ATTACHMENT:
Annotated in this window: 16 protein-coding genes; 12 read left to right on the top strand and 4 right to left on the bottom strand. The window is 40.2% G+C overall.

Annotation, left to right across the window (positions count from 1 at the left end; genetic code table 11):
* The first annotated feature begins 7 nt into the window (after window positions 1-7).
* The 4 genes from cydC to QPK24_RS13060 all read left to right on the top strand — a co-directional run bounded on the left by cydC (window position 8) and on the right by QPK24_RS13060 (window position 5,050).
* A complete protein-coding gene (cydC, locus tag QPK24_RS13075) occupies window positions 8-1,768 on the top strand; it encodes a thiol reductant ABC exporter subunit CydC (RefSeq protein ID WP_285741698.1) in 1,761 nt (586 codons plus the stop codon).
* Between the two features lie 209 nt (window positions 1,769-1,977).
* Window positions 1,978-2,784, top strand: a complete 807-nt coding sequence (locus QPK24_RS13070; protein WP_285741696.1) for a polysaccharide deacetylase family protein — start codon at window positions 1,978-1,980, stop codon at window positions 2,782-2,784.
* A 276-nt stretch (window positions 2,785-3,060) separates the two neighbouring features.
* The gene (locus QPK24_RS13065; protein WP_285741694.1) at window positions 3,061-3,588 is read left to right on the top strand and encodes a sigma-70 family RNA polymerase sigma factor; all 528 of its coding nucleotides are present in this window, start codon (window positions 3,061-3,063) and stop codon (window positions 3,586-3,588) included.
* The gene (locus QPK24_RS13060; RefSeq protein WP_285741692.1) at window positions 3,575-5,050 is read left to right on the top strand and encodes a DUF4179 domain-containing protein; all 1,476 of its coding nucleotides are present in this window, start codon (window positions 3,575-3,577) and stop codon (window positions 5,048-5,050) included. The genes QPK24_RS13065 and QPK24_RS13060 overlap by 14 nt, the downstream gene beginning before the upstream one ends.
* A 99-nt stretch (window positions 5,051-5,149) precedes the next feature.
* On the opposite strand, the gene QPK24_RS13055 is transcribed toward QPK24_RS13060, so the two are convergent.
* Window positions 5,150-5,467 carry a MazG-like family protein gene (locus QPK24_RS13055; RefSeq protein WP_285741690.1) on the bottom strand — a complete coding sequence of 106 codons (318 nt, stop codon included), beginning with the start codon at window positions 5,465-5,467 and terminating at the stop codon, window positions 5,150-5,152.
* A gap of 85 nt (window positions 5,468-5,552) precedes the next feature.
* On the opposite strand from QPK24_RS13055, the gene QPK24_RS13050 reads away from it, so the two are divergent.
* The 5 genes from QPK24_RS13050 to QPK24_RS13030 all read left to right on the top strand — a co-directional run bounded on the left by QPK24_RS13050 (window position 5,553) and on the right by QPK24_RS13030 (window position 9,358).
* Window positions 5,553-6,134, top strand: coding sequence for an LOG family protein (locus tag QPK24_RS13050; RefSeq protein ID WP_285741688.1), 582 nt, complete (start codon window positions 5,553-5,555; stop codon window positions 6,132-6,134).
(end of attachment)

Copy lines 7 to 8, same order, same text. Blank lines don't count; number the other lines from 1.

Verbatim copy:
* Window positions 1,978-2,784, top strand: a complete 807-nt coding sequence (locus QPK24_RS13070; protein WP_285741696.1) for a polysaccharide deacetylase family protein — start codon at window positions 1,978-1,980, stop codon at window positions 2,782-2,784.
* A 276-nt stretch (window positions 2,785-3,060) separates the two neighbouring features.